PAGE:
By Jon Hart
18 March 2003
They’ve only been together since last November yet the 32-voice Soweto Gospel Choir from South Africa are already about to embark on their first international tour.
Founded in South Africa by Australian producers who could see the opportunities in touring such a show, the choir features the best talent from churches and communities in and around the black township of Soweto.
Given the short time together, it’s been a case of bonding and practising hard to perfect the art of tribal, traditional and popular African gospel, says choirmaster David Mulovhedzi.
“We’ve worked very hard, but at the same time, because we’re Christian people, it was probably not such a difficult thing because we all share the same belief,” he says.
“We got the members from different church choirs so that we should form one big choir to go across other countries to spread the gospel of God.”
But you don’t have to be Christian to enjoy the performance, assures Mulovhedzi. The choir’s performance is a vibrant and outgoing communal celebration as well as a deliverer of a spiritual message. The choir sings in a variety of languages, featuring a four-piece band, traditional dancers and drummers as well as a broad repertoire of songs.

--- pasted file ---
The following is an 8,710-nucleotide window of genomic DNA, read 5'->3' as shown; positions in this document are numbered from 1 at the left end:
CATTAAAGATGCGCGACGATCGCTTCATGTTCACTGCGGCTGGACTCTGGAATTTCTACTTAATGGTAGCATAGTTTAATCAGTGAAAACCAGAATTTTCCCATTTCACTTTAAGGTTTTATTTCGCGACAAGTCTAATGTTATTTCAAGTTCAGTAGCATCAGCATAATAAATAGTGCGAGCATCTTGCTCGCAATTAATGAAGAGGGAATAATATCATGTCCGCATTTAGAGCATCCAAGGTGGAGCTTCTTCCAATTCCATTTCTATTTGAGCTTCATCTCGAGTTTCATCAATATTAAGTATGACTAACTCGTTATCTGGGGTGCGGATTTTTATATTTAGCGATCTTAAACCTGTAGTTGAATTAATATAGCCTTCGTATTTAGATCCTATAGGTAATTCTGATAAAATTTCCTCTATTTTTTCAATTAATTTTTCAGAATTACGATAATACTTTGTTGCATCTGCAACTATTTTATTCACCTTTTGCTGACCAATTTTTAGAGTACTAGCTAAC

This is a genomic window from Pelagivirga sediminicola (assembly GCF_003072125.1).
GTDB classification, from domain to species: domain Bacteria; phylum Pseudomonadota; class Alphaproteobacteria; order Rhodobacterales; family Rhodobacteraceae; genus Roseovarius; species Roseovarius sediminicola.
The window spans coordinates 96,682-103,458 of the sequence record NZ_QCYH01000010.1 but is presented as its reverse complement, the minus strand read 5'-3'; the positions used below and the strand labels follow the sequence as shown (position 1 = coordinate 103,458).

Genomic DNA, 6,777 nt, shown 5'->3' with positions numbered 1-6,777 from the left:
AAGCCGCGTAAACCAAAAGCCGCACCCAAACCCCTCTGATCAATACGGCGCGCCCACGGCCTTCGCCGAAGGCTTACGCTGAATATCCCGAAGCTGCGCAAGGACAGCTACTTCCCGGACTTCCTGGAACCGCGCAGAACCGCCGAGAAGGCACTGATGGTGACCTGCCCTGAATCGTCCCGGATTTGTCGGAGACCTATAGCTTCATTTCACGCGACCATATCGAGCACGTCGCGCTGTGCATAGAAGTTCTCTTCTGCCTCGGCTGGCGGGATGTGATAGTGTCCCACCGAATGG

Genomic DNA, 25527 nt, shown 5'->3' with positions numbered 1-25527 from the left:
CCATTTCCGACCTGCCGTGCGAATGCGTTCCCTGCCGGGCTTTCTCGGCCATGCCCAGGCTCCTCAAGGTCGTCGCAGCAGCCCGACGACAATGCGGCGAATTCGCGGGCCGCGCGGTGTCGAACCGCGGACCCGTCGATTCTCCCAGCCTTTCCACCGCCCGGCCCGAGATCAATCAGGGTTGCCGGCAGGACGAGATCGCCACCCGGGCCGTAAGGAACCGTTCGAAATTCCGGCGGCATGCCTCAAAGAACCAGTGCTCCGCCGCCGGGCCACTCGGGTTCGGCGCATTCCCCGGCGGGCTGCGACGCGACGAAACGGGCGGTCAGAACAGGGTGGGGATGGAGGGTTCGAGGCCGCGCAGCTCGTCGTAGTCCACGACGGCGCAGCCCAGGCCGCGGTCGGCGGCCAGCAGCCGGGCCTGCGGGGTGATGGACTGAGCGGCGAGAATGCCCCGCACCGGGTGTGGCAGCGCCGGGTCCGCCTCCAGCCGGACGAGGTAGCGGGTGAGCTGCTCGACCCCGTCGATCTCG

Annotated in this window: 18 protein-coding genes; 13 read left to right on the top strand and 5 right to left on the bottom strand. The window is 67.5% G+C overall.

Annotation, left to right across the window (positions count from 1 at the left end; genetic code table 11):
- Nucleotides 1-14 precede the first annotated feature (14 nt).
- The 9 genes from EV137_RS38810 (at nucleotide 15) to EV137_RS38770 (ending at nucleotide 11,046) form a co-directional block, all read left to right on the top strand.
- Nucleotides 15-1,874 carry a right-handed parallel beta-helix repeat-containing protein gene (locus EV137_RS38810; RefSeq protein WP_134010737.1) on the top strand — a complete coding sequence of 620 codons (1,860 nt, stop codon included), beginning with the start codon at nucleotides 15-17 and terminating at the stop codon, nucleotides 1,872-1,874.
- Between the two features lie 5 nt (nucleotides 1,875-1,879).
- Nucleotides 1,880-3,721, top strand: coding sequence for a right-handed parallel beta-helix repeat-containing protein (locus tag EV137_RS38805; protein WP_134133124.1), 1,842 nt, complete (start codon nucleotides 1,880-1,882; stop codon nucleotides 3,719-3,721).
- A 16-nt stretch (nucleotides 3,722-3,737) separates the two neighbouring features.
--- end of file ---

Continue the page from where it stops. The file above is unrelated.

These include hymns and traditional tunes ranging from Paradise Road to The Lion Sleeps Tonight to music by Otis Redding and the reggae of Jimmy Cliff.
“We’ve got different kinds of songs so we also need a band, especially when singing the Western type of music like Amazing Grace, ” says Mulovhedzi. “We combine traditional African music and Western type of music. Sometimes you tend to have different audiences whereby you’ve got to give them traditional and Western music – everything in one package. I think gospel music is heading (to the top 40) at the moment in South Africa. I think within the space of a few months, we’ll be doing something. We’re gonna hit the charts.”
A choirmaster for the past 17 years, Mulovhedzi, 50, is fluent in 11 languages and has already led the choir in performances for the President of China, Jiang Zemin, and former South African president Nelson Mandela. “It (gospel) celebrates the spirit of South Africa,” says Mulovhedzi.
“It’s different to all types of music because when you sing gospel music it feels very spiritual. It is music that brings you nearer to God to realise only one person has brought you to this planet and that’s God.”